CSB332 Midterm Notes.pdf

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Cell and Systems Biology
Francis Bambico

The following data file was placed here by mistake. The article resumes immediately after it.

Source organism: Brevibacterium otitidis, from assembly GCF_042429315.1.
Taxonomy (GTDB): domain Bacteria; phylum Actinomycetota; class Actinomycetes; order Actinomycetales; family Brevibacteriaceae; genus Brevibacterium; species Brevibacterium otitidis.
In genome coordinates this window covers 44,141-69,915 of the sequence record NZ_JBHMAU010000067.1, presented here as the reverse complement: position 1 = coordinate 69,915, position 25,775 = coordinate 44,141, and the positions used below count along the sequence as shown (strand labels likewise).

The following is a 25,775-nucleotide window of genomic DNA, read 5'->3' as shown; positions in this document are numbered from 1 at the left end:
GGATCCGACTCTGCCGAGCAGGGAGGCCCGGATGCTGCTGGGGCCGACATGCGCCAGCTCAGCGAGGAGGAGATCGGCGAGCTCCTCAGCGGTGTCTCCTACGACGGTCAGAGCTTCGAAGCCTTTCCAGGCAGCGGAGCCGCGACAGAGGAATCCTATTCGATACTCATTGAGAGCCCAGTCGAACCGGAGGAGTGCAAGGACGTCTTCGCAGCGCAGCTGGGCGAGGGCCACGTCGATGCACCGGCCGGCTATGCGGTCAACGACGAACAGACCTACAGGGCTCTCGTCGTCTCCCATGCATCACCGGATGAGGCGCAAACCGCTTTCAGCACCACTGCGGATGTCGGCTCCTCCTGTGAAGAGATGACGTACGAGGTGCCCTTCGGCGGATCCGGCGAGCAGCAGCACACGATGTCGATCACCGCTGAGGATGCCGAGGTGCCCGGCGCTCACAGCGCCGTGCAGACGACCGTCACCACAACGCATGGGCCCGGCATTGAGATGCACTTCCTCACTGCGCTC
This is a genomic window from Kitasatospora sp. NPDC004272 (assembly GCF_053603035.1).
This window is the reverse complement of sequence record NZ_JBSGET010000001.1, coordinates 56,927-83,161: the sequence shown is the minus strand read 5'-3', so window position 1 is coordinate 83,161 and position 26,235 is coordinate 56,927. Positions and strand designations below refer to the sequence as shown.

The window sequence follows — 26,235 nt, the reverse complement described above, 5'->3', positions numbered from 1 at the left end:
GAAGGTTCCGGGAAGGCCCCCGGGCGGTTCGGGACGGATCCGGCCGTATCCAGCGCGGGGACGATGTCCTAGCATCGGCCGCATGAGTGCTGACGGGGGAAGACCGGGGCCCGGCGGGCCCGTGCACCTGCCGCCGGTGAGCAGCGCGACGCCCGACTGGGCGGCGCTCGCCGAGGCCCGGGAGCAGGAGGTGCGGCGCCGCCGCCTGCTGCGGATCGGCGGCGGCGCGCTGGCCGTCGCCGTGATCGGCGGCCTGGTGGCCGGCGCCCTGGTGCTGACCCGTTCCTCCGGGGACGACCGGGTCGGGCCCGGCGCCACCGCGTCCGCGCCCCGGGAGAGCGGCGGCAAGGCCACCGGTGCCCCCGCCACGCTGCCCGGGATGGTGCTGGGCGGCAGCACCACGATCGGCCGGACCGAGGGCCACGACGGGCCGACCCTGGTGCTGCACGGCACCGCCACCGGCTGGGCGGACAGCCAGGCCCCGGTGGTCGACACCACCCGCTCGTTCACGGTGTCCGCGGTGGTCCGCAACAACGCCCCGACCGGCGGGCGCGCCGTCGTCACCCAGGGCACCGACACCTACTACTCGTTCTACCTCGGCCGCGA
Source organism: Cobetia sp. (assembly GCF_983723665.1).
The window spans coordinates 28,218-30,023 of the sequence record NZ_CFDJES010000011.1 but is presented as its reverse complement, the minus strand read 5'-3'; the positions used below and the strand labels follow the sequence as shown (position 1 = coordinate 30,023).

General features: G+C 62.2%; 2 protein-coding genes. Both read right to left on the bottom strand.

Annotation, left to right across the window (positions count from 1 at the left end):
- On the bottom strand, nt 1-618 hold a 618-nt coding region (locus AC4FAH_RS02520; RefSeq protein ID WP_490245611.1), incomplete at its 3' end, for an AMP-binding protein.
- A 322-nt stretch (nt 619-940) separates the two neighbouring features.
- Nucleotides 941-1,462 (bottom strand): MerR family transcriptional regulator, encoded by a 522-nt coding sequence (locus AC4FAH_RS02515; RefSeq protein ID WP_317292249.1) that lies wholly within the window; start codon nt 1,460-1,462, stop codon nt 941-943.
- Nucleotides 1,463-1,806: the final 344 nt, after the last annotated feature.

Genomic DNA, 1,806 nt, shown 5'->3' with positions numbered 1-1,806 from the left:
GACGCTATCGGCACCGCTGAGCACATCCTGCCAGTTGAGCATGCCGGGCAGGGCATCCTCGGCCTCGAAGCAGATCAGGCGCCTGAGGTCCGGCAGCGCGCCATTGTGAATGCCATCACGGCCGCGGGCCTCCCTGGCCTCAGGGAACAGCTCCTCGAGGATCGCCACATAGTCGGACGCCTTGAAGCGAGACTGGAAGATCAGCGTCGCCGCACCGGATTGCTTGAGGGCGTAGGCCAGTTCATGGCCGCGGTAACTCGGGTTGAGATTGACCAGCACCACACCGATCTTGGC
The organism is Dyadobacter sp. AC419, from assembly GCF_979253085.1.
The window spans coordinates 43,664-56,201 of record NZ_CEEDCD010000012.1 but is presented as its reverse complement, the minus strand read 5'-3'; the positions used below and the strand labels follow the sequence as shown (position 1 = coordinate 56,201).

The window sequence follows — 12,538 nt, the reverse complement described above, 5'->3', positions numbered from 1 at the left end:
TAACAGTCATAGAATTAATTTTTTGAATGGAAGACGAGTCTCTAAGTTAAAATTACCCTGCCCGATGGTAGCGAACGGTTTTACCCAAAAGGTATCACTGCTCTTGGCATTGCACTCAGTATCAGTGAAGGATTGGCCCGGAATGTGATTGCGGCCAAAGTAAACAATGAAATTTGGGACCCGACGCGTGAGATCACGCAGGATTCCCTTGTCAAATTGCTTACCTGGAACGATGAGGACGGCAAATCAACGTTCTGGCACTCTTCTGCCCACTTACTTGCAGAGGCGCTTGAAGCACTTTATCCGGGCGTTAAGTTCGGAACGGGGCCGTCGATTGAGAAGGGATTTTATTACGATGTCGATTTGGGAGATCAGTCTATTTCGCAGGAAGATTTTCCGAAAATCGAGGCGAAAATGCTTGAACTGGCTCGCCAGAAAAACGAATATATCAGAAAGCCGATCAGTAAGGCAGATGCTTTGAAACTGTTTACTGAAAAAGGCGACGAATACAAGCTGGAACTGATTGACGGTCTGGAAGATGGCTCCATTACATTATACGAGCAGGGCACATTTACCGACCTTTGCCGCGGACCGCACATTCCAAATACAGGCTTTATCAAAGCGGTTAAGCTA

Ivan Tran CSB332 Notes CSB332 – Lecture 6 Notes Postsynaptic Potentials (end plate potentials [EEP], EPSP and IPSP) are produced by changes in the conductance of postsynaptic receptors (ionotropic receptors, which are ion channels + metabotropic receptors which lead to a cascade of reactionsG-protein coupled receptors [GPCR]) Ionotropic Receptors – Direct transmitter action  Transmitter binds to the ion channel, the channel is openedFast acting Metabotropic Receptors – Indirect transmitter action  Transmitter binds to the receptorSecond messenger triggers a cascade of reactionsIon channel opens Structure of a chemical synapse at the Neuromuscular Junction (NMJ):  Postsynaptic receptors are located on the sarcolemma of muscle fibers  These receptors are nicotinic acetylcholine (cholinergic) receptors (nAChR) o nAChR activation re+ults in EPPs that add up to threshold to generate APs via opening of voltage-gated Na channels  Was found that nAChR is permeable to cations in general  nAChR distribution at the skeletal neuromuscular junction in snakes were found that these receptors are localized postsynaptically and extrasynaptically  Other receptors are located presynaptically Structure of chemical synapse in the brain:  The CNS contains axospinous, axodendritic, axosomatic and axo-axonic synapses that are separated by a synaptic cleft  Some presynaptic axon varicosities are not closely apposed to the postsynaptic membrane o Still transmits chemical signals through large and far-reaching neurotransmitter release called volume transmission Transmission of electrochemical signal to the postsynaptic membrane is made through postsynaptic receptors whose activation leads to opening of ion channels and corresponding changes in the membrane potentialPostsynaptic potential or synaptic potential Iontophoresis (Ionophoresis, synonymous):  Electromotive drug administration o Uses electric current to deliver drugs and other agents into neural tissue o The ejecting current should have the same charge as the ionized drug molecule o These experiments can determine whether a receptor responds to certain drugs or chemical transmitters  This allows for knowledge on the receptors identity and the molecular/receptor composition of that synapse o Can also determine whether the receptor produces an EPSP (aka EPP) or an IPSP o Post synaptic potentials are graded or passive signals which can summate until they hit a threshold and produce an AP  This is spatial summation o Temporal summation is when AP are fired in close proximity or successive with respect to time, which means they essentially produce a larger AP together Ivan Tran CSB332 Notes CSB332 – Lecture 7 Notes Synaptic Delay:  Comparing the timing of AP arrival in the axon terminals and the registration of postsynaptic potential, we find that there is a 0.5 to 1ms delay  This delay would not occur if there is a mechanism that allows APs to passively diffuse through the synaptic cleft  Synaptic delay is not observed in electrical synapses and gap junctions BAPTA:  A calcium chelator - Exclusively binds to calcium to prevent generation of a post-synaptic potential because the calcium sensors is important for mobilizing the synaptic vesicle are not receiving any calcium, thus no neurotransmitter release from the pre-synaptic membrane o AP is still generated because BAPTA doesn’t bind to sodium, only calcium Calcium: 2+  Voltage-gated Ca channels are clustered on the axolemma of terminals  APs lead to their opening and to subsequent entry of Ca into the presynaptic neuron followed by exocytosis of neurotransmitters Aequorin:  Naturally produced by jelly fish  Pre-synaptic influx of calcium can be visualized using Aeqourin o Blue light is emitted when excited by calcium Mechanisms of Exocytosis – SNARE:  Exocytosis by SNARE is complete fusion exocytosis because the membrane and the vesicles are fused together o Opposite of this is exocytosis via Kiss and Run  Partial fusion of the vesicular membrane with a region on the presynaptic membrane called Porosomes  V-SNARE (Vesicle SNARE): o Synaptobrevin (VAMP)  Coils around Syntaxin from T-SNARE o Synaptotagmin (calcium sensor)  T-SNARE (target postsynaptic snare): o Syntaxin  Regulated by MUNC18-1  Directly promotes syntaxin stability and either controls the spatially correct assembly of core complexes for SNARE-dependent fusion, or acts as a direct component of the fusion machinery through the interaction with SNARE core o SNAP-25  Interacts with syntaxin  Together, the four SNARE proteins form a 4-helix bundleAnchors the two together o The bundle is stabilized by complexin  After fusion occurs, and calcium ions are released, calcium binds to Synaptotagmin and displaces Complexin  Active Zone: Region where vesicles cluster and are ready to release neurotransmitters  Clathrin: A triskelion shaped protein, causing reuptake of the vesicle membrane that fused, and encages the empty vesicle for recyclingRepacked in golgi bodies or hydrolyzed in lysosomes Ivan Tran CSB332 Notes CSB332 – Lecture 8 Notes Neurotransmitters are: 1. Synthesized in the neuron (rate-limiting enzyme) 2. Stored in synaptic vesicles 3. Released through a calcium-dependent process 4. May have exogenous analogues (drugs) Termination of Synaptic Transmission: 1. Neurotransmitters dissociate from receptors 2. Either pumped back into presynaptic terminal or broken down by enzymes while in the synaptic cleft 3. Breakdown products are taken up by the presynaptic neuron 4. Neurotransmitters are resynthesized in the presynaptic neuron 5. Neurotransmitters are repacked into synaptic vesicles Metabotropic (GPCR) Receptors:  Different neurotransmitters will bind to different receptors which will activate different GPCRs o This will change the effects that follow the activation of that G-protein  Gs:↑Adenylyl cyclase↑cAMP↑PKA  Gq: ↑Phospholipase Cinositol triphosphateCa DiacylglycerolPKC  Gi↓Adenylyl cyclas↓cAMP↑K channels openedInhibition o Results in hyperpolarization  Go: ↑Ca channels shut↓Transmitter release o Inhibitory in that they close Ca channels Neurotransmitters may bind synaptic receptors, extrasynaptic receptors, and presynaptic autoreceptors. Transmitter release is regulated by a number of mechanisms. These include presynaptic inhibition that may be mediated by transmitters activating presynaptic auto-inhibitory receptors or via retrograde messengers diffusing out of the postsynaptic neuron and activating presynaptic receptors Endocannabinoids:  Retrograde messengers acting on cannabinoid CB1 receptors and mediating depolarization- induced suppression of inhibition (DSI) or depolarization-induced suppression of excitation (DSE)  CB1 receptors can enhance or inhibit the activity of the post-synaptic membrane o Located above the presynaptic region of the neuron, near the end of the axon  When a post-synaptic neuron gets depolarized voltage gated calcium channels open and calcium enters the cell o Increases the affinity for certain enzymes that are responsible for synthesis of endogenous cannabinoids  Eg. Anandamide and 2-AG (2-Arachidonoyl glycerol)  Acts similarly to the way THC works on CB1 receptors  DSI via 2AG: o Influx of calcium causes downstream effects to generate 2AG o When 2AG accumulates in the post-synaptic membrane it will diffuse out  Not considered neurotransmitters since they are not stored within vesicles  “Neuromodulators” instead of neurotransmitters  Once diffused out, they will bind to CB1 receptors which are located near the presynaptic membrane Ivan Tran CSB332 Notes  CB1 receptors are GiG oassociated meaning inhibitory downstream effects o Thus the end effect is a decrease of influx in calcium from the presynaptic membrane and potassiumIncrease in influx of potassiumCausing hyperpolarization and blockage of calcium will inhibit release of GABA  This is DSIInhibition of GABA  The effect on the post-synaptic neuron is that there will be a lack of inhibition which leads to disinhibition of the post-synaptic neuron  DSE: o AP reaches presynaptic neuronIncreases glutamate presenceGlutamate activates receptors which are permeable to Calcium, Potassium and Sodium  Results in influx of calcium  Influx of calcium causes downstream effects to generate 2AG o 2AG will bind to CB1 receptors which will inhibit the influx of Calcium ions  No calcium ions means no release of excitatory neurotransmitters (glutamate) thus inhibition of the post-synaptic neuron Ivan Tran CSB332 Notes CSB332 – Lecture 9 Notes Endogenous Cannabinoids:  Eg. Anandamide and THC o Amplifies the effects of DSI/DSE because they’re agonists for CB1  Under the influence of THC, CB1 gets prolonged-activation  For DSI, this mean excitation in the post-synaptic neuron due to disinhibition Endocannabinoid-mediate DSE plays an important in habituation to stress Habituation is the progressive decrease in an emotional response or arousal after repeated exposure to the stressful stimulus/event  We do not get habituated to responding to our name  Mouse Restraining Experiment: o Day 1: Increase in activity of neurons (Fos expression)Focused on excitatory synapses o Day 5: Dramatic decrease in Fos expressionSuggests that the neurons are no longer over-activated  Because after prolonged exposure to the stressor, there is an accumulation of neuromodulators (eg. 2-AG)  Inability to Habituate: o OCD:  An anxiety disorder characterized by recurrent unwanted thoughts (obsessions) and or repetitive behaviours (compulsions)  There is a growing recognition that impairment of the endocannabinoid system